Nutrition FAQ | What should I do if I train during meal times?

Posted on June 19, 2019 by

NSWIS athletes get a wide range of assistance and support about diet and nutrition to use food as their performance advantage and reach their goals.

Over time there has been some trends in questions which are common from athletes about their diet and what can help support training.

The specific needs of each individual athlete are always different depending on their goal and training loads but below are some explanations for some of the more common questions and scenarios athletes talk to the NSWIS Dietitian about.

 




What should I do if I train/compete at a time when I would normally eat a meal? Should I eat before or after?

Planning ahead is important. This commonly happens when there is a late night training session right when you would eat dinner, making dinner very late if eaten after training. Usually this then results in inadequate portions for dinner very late at night right before bed can interfere with sleep patterns and can inhibit body composition changes.

It can also leave a long gap between lunch and dinner and not having enough energy for the whole training session. Use the whole day to prepare for that late session to take some of the pressure of that late post training meal to replenish everything you have lost. Energy is going to be used better and more effectively if you can eat more, earlier in the day prior to the session so you have fuel to burn, alternatively you might switch meals and have and an early dinner around 4:30 – 5:00pm and then have your afternoon snack later at night when you are in.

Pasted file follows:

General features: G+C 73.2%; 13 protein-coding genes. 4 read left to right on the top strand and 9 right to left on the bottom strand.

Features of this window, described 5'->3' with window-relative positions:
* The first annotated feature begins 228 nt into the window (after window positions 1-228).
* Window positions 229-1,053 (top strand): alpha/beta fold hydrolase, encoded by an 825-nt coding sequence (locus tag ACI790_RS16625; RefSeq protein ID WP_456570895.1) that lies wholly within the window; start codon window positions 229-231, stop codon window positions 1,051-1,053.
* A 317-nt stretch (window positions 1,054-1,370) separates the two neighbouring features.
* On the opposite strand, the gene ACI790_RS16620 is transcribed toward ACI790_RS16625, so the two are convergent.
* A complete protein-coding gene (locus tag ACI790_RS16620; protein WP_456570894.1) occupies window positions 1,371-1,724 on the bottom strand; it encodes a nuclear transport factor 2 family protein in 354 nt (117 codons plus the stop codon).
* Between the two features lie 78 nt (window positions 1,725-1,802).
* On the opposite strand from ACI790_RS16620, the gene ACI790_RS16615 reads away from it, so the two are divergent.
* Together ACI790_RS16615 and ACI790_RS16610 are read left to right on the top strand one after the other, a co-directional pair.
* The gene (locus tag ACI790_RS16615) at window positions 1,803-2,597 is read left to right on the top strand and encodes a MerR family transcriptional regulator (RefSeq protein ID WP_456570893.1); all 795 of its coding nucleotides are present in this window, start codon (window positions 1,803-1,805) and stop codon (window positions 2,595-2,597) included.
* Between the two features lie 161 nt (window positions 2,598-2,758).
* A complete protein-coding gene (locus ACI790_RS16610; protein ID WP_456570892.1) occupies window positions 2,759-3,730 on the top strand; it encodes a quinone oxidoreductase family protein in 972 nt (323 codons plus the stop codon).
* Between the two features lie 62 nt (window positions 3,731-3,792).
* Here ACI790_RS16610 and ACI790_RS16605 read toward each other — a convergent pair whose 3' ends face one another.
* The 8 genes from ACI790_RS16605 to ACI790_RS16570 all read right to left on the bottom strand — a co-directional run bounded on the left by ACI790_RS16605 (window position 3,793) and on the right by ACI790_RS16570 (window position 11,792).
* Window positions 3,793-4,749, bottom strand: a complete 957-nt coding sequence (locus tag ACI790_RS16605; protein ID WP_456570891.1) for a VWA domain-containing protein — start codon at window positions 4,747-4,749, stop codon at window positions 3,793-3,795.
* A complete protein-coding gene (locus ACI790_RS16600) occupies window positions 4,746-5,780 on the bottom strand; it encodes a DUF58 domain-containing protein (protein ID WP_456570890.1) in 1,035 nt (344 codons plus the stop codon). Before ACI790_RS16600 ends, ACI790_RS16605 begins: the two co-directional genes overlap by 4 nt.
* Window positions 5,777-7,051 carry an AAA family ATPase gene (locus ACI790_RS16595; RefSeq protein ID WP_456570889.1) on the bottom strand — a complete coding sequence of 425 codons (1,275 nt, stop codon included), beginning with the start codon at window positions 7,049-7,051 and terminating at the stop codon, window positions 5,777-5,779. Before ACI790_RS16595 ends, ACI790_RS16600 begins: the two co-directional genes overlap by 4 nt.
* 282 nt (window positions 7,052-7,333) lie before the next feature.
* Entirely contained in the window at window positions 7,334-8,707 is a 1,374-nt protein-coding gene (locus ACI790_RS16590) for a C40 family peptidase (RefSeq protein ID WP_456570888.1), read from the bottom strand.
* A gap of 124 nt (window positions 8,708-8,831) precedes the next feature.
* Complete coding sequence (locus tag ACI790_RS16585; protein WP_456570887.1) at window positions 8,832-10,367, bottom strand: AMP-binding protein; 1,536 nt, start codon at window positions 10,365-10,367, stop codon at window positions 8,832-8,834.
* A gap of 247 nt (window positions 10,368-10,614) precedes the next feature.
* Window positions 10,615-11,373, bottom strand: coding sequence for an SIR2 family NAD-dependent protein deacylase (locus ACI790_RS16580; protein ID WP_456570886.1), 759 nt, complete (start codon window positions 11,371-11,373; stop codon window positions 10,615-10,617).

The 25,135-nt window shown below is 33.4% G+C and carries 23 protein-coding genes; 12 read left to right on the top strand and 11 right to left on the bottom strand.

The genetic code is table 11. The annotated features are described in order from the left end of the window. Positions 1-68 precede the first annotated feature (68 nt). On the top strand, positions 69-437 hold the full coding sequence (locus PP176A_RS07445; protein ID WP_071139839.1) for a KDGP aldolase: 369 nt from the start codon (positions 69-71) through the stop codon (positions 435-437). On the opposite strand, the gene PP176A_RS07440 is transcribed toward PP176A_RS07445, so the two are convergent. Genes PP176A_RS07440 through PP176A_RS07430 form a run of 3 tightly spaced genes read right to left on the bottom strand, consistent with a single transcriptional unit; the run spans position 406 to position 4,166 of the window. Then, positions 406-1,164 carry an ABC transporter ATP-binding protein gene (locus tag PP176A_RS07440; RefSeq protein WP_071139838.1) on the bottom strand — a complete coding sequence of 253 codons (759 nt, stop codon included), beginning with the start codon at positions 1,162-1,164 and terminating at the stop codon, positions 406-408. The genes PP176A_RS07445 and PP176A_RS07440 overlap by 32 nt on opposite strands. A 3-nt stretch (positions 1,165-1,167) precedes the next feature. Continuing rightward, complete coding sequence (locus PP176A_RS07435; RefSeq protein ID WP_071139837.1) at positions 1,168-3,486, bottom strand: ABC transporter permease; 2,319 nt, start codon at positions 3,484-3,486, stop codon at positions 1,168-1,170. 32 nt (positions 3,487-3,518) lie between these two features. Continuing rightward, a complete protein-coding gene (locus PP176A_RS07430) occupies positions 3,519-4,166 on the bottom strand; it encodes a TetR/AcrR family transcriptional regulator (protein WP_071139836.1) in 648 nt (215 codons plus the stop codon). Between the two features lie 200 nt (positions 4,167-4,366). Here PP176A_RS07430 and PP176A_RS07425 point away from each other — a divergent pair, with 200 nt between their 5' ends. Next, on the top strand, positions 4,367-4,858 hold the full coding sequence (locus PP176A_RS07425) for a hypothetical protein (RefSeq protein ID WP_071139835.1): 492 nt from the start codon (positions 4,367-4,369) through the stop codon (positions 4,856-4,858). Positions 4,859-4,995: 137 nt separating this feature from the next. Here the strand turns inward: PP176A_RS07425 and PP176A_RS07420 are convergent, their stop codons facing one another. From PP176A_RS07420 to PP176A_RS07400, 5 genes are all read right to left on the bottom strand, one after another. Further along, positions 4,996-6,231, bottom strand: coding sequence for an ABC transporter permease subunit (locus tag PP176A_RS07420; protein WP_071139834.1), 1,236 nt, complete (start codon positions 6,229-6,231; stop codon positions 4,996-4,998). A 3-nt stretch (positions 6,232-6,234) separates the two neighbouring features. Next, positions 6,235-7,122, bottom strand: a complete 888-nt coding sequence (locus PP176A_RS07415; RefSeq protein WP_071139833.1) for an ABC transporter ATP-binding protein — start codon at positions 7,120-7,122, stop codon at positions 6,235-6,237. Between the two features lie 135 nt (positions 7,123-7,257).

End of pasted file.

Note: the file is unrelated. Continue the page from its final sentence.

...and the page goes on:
If you have a game or training at 1pm when you might usually have lunch you could have breakfast and a large snack mid-morning, or have breakfast at 7:30 and an early lunch around 10am to fit 2 small meals in rather than one big breakfast and start to feel peckish again as soon as you start to train.

Similarly if you train first thing when breakfast is, increase intake slightly the day before to prepare rather then not train well, get int a hole and then overeat after training when you are at rest.

 

Got a question?

If you have a sports nutrition question you’d like answered by the NSWIS nutrition team, leave a comment below this article and we’ll do our best to provide an answer.

 

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